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Tentage at the Calico Museum and its Patterns

Peter Alford Andrews (Author) Mugul Andrews (Author)

For the rulers of India, whether Hindu or Muslim, tents had an importance far beyond the practical: they were direct expressions of status, in terms of height, size, colour and richness of decoration. In a way that is hard for us to imagine today, they were a genre of applied art in themselves, with a specific symbolism. Although HUGE quantities of tentage must have been created, the climate and insect life of India have destroyed much of this perishable material: very few complete tents have survived from even the eighteenth century, and many survive only as isolated panels or groups of panels. From at latest the Sixteenth century C.E., Ahmedabad was a major centre for tent production. Since the 1950s, Gautam and Gira Sarabhai have carefully assembled a representative collection of the tent panels in the Calico Museum of Textiles at Ahmadabad, with a few important tent roofs. For the first time, these are considered in this book as an art form in its own right.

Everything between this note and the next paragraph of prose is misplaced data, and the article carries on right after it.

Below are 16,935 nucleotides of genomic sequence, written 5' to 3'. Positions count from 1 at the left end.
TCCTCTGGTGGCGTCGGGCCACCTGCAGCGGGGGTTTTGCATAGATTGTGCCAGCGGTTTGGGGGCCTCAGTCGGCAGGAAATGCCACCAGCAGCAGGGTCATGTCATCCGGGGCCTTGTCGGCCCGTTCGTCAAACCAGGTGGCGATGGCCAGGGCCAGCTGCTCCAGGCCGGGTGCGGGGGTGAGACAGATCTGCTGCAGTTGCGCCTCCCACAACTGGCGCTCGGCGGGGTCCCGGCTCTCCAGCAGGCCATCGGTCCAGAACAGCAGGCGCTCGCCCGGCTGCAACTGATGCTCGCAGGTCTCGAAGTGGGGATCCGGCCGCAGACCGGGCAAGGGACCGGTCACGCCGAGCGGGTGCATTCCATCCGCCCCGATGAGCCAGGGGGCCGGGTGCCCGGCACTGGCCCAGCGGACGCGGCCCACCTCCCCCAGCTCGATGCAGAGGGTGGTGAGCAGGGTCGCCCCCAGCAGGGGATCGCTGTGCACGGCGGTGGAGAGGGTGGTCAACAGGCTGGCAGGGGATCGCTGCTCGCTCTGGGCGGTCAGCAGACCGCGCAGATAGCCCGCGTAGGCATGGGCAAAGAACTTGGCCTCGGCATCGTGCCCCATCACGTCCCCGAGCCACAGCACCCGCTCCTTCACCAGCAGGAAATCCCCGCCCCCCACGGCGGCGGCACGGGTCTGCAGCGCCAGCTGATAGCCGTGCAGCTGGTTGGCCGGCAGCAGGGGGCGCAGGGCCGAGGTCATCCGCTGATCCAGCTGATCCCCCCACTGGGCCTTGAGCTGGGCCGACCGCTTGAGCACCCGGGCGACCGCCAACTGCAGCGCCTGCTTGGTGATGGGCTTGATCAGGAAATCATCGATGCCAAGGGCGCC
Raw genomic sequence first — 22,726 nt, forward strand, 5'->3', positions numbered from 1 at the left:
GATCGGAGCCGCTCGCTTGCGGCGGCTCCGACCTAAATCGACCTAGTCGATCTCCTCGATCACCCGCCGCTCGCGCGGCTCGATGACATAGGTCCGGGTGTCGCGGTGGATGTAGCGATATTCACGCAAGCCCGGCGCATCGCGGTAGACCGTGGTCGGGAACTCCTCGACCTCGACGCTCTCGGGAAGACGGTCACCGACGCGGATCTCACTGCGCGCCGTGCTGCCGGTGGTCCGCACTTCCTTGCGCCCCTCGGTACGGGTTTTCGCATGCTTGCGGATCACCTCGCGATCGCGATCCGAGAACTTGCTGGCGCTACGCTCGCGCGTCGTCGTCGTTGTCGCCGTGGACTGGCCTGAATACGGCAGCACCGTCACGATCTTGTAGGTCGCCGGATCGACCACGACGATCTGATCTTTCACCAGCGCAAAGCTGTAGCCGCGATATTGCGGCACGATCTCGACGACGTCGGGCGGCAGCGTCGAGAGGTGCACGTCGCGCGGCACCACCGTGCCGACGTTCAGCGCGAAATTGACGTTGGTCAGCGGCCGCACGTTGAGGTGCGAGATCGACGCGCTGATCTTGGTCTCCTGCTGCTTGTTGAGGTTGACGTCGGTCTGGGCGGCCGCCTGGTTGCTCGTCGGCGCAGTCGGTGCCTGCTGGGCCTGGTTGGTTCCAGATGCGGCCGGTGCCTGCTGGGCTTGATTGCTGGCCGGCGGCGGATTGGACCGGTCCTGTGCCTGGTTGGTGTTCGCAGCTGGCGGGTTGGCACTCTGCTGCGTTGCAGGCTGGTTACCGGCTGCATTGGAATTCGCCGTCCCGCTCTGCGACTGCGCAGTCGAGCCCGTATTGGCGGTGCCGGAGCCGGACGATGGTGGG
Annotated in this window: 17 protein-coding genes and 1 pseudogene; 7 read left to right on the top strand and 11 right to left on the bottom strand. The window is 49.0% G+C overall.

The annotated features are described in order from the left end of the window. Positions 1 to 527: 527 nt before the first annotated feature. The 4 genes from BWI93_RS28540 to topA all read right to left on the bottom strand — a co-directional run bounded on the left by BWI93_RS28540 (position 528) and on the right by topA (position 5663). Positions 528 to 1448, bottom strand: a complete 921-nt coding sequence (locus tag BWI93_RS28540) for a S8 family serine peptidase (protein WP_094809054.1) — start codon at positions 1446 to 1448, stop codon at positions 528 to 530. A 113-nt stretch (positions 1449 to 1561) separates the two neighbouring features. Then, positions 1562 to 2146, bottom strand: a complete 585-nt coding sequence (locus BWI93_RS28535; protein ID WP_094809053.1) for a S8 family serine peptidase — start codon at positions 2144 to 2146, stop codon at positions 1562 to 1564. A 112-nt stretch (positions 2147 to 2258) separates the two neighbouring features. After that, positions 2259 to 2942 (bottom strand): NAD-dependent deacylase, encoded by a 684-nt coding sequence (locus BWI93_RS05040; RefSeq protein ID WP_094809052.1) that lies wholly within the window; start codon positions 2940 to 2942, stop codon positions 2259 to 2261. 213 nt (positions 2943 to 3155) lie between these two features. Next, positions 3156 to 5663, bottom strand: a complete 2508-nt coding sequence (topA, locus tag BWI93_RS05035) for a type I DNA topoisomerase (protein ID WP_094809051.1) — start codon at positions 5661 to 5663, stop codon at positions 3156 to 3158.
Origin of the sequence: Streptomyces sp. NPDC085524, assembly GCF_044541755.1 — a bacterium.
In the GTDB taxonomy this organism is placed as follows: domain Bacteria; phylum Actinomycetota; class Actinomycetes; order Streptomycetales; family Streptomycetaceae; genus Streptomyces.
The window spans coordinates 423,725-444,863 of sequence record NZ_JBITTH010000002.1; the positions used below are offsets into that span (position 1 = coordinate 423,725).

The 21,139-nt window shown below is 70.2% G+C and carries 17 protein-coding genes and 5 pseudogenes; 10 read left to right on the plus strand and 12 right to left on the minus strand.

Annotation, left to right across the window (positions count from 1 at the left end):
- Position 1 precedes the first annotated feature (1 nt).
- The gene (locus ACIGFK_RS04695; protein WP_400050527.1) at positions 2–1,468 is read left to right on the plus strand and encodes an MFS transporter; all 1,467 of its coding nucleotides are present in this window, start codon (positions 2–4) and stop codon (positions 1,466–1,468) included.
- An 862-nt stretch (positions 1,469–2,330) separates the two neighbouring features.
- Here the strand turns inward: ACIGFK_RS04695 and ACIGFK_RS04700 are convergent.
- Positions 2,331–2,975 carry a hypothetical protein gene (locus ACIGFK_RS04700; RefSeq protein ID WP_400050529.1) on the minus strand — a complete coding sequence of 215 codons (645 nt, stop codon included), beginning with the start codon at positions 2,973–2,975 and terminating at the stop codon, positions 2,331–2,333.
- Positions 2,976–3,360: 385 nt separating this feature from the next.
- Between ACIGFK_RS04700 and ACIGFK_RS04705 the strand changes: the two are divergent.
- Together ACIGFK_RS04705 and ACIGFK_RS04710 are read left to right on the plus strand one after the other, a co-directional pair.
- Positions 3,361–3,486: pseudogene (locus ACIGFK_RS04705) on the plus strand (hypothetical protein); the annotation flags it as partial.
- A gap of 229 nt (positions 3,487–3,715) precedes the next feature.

Contents: Foreword. 1. Introduction. 2. A brief history of Tentage on the Indian subcontinent. 3. Measures under the Moghuls: Official measurements, gaz. 4. Some tent types and components. 5. Catalogue of specimens in the museum. Appendices. English Glossary. Perso-Indian glossary (tent terminology). Bibliography. Picture credits.

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Bibliographic information

Title Tentage at the Calico Museum and its Patterns
Format Hardcover
Date published: 05.12.2015
Edition 1st. ed.
Language: English
isbn 9788186980514
length 261p., Colour Photographs